In His Own Write


In April of 1951 I was ten years old and living with my family on Chicago’s South Side when the newspapers reported that General of the Army Douglas MacArthur was to be paraded past our neighborhood as part of the clamorous tour of American cities that followed his recall from Korea. The news put my father in a quandary. He knew that MacArthur represented a big part of our history and that it would be wrong to deny me a look at him. But he also saw MacArthur’s dismissal not as the tragedy the general and his admirers believed it to be but as the most forceful evidence that the Constitution still mattered, that it was incumbent upon even the most exalted soldier to follow the orders of his civilian commander in chief.

My clearest memories of that day are not of the parade but of my father walking with me across the grassy Midway, gravely explaining why, while it was okay for us to have a glimpse of the general, we wouldn’t be sharing in the wild enthusiasm the crowds were sure to show. A mighty cheer went up as, first, police motorcycles appeared, and then the big open car in which the general sat. My father did not cheer, and so, of course, neither did I, and I’m not sure how much of my memory of how the old soldier looked that day is authentic, how much garnered from photographs seen afterward, but there was the battered campaign hat, the khaki greatcoat, the raptor’s nose and lordly wave.

Almost forty years later I was asked to write a brief profile of the general for the National Geographic . I found it curiously difficult to do. I visited the Philippines, where he spent a quarter of his professional career, and found surprisingly few traces of him: the penthouse atop the Manila Hotel in which he lived just before the war is gone, blown up by the Japanese on the final day of their occupation of the city and now replaced by an opulent suite indistinguishable from similar suites anywhere else on earth, and even the coastline where he first waded ashore and redeemed his pledge to return has shifted, so that the life-size bronze statuary that marks this historic spot is now landlocked.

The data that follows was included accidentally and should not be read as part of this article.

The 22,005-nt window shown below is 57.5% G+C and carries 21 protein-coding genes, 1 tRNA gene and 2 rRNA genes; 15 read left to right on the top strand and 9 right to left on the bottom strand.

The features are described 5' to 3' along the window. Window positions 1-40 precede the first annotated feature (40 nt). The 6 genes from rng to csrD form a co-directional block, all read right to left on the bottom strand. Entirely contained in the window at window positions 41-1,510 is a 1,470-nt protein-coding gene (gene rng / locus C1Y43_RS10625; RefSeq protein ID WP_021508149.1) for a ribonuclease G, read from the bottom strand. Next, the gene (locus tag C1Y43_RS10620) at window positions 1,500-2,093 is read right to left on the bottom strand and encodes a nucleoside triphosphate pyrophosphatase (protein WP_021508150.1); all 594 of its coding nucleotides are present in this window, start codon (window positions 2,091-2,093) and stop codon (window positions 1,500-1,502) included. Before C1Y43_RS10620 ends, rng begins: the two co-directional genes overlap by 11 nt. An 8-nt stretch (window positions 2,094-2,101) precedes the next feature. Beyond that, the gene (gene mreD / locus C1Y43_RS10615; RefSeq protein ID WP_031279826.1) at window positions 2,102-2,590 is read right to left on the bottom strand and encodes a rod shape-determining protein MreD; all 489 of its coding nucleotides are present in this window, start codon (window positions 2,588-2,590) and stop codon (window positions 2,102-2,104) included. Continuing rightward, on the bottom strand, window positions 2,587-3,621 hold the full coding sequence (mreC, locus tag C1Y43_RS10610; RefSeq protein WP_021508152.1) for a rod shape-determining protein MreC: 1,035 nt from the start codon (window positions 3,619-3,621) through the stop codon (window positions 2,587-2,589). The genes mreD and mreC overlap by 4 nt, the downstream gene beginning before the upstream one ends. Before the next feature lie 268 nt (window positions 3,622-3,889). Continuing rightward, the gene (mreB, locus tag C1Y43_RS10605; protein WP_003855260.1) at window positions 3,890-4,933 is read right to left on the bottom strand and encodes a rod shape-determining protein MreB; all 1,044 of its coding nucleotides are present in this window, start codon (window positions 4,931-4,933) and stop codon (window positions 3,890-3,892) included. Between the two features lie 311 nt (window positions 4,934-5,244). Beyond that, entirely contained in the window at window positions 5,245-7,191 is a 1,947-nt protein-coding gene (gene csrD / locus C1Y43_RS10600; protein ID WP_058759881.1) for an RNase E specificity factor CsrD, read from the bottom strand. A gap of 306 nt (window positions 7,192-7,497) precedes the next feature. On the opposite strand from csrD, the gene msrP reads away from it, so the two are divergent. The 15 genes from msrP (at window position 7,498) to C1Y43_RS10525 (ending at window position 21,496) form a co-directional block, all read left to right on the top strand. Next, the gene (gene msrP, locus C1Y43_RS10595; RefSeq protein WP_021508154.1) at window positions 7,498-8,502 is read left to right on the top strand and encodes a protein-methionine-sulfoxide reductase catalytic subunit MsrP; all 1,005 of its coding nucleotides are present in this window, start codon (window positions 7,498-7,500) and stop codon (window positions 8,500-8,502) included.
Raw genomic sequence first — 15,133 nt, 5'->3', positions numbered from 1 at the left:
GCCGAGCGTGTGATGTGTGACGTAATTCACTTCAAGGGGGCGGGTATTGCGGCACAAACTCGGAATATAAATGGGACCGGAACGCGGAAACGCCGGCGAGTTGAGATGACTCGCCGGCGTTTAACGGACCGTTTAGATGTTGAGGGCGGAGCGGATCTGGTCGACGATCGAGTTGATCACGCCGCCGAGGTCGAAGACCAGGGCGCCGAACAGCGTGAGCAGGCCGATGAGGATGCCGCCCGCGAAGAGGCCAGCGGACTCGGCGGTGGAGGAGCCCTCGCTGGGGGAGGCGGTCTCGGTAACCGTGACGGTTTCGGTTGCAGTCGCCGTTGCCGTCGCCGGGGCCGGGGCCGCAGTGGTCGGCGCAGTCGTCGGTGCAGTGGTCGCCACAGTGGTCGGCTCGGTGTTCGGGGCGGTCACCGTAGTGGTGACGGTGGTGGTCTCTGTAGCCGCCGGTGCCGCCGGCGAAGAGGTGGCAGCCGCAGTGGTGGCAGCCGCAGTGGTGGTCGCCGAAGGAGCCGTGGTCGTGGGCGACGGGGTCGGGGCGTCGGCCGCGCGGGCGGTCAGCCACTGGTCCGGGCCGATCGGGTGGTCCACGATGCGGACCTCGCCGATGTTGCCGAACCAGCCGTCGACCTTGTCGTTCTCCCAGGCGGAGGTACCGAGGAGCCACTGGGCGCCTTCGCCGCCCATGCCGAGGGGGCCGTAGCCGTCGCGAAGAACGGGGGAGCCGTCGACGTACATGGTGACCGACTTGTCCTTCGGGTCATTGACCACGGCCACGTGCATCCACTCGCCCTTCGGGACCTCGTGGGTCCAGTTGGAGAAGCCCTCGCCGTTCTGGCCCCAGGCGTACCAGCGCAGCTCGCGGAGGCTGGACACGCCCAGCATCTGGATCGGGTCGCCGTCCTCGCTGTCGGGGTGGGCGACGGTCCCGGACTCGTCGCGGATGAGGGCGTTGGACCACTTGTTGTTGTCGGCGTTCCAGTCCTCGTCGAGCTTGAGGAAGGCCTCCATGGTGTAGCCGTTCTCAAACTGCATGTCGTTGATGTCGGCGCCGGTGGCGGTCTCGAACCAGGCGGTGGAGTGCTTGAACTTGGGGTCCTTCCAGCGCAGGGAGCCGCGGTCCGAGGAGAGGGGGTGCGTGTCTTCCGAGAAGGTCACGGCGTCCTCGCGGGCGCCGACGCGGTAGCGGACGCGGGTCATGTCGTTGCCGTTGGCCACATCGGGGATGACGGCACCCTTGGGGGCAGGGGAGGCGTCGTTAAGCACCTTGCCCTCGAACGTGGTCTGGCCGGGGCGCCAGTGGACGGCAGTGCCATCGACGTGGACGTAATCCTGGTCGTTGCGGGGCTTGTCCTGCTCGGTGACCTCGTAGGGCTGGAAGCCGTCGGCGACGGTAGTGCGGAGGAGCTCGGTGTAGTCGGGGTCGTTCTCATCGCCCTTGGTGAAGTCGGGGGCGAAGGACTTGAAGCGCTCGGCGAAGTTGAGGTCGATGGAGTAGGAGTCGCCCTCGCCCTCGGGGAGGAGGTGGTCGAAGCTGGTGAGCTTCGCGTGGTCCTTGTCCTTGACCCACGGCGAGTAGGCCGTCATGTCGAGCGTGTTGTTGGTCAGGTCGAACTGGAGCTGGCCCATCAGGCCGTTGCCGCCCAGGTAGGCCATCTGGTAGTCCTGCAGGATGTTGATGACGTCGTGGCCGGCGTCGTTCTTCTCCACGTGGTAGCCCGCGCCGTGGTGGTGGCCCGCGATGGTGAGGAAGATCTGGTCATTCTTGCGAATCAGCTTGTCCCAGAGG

I consulted the literature, everything from sycophantic memoirs by former aides published during his lifetime that would have deeply embarrassed a less vainglorious man to hostile studies in which his every word and deed is disparaged; from MacArthur’s own ornate but curiously opaque Reminiscences and William Manchester’s best-selling American Caesar to D. Clayton James’s magisterial three-volume study The Years of MacArthur . But as James admits, the private man behind the familiar props remains maddeningly elusive: “There are aspects of his ... personality which neither I nor any other writer will ever comprehend fully or explain satisfactorily. This is true because of not only his complexity but also the extent and nature of his personal papers, which are disappointingly few and unrevealing.”

Then a handful of revealing personal papers did turn up. A friend lent me a catalogue of MacArthur’s unpublished love letters, recently uncovered and put up for sale by an autograph dealer, Joseph M. Maddalena. MacArthur wrote the letters, seventy-five of them, between 1921 and 1925 to Louise Cromwell Brooks, the wealthy divorcée who became his first wife.

No man’s love letters should be held against him. The amorous Douglas MacArthur is neither more nor less foolish-sounding than the next eager suitor: “Are you really mine, you beautiful white soul—you passion breeding woman—you mirthmaking child—you tender-hearted angel—you divine giver of delight—you pulsing passion flower—you exquisite atom of crystalline purity?”

But these letters reveal a good deal more about MacArthur than mere besottedness. There is, first of all, the tilt toward the theatrical that would later lead Dwight Elsenhower to say that he had “studied dramatics” under MacArthur. Here, after sliding onto his finger the gold ring that signaled his engagement, MacArthur broods on its greater meaning: “Lovely Lady: As I write, my hand with its rings fascinates me. That hand has been with me so long, has seemed so commonplace, what strange magic on my finger changes it into a dream of wonderment? I have watched it as it fought for me on many a bloody field. I have heard its trigger fingers release the leaden load, I have seen it close on more than one sinewy throat, I have felt it drive the steel home,—and I have grinned at its cool readiness and skill as a killer, wondered if the day would come when it would be a second too slow—a flash too late; loved it—and thought of it no more. But today its sight thrills me, rapture shivers shake me as I muse on it, it seems to point no longer pistol or dirk but towards the immortal road to Paradise, its flash sweeps like a flush through my veins, and I laugh with the Gods in rapturous glee at the wonder forging of those brilliant circlets that bind us together.”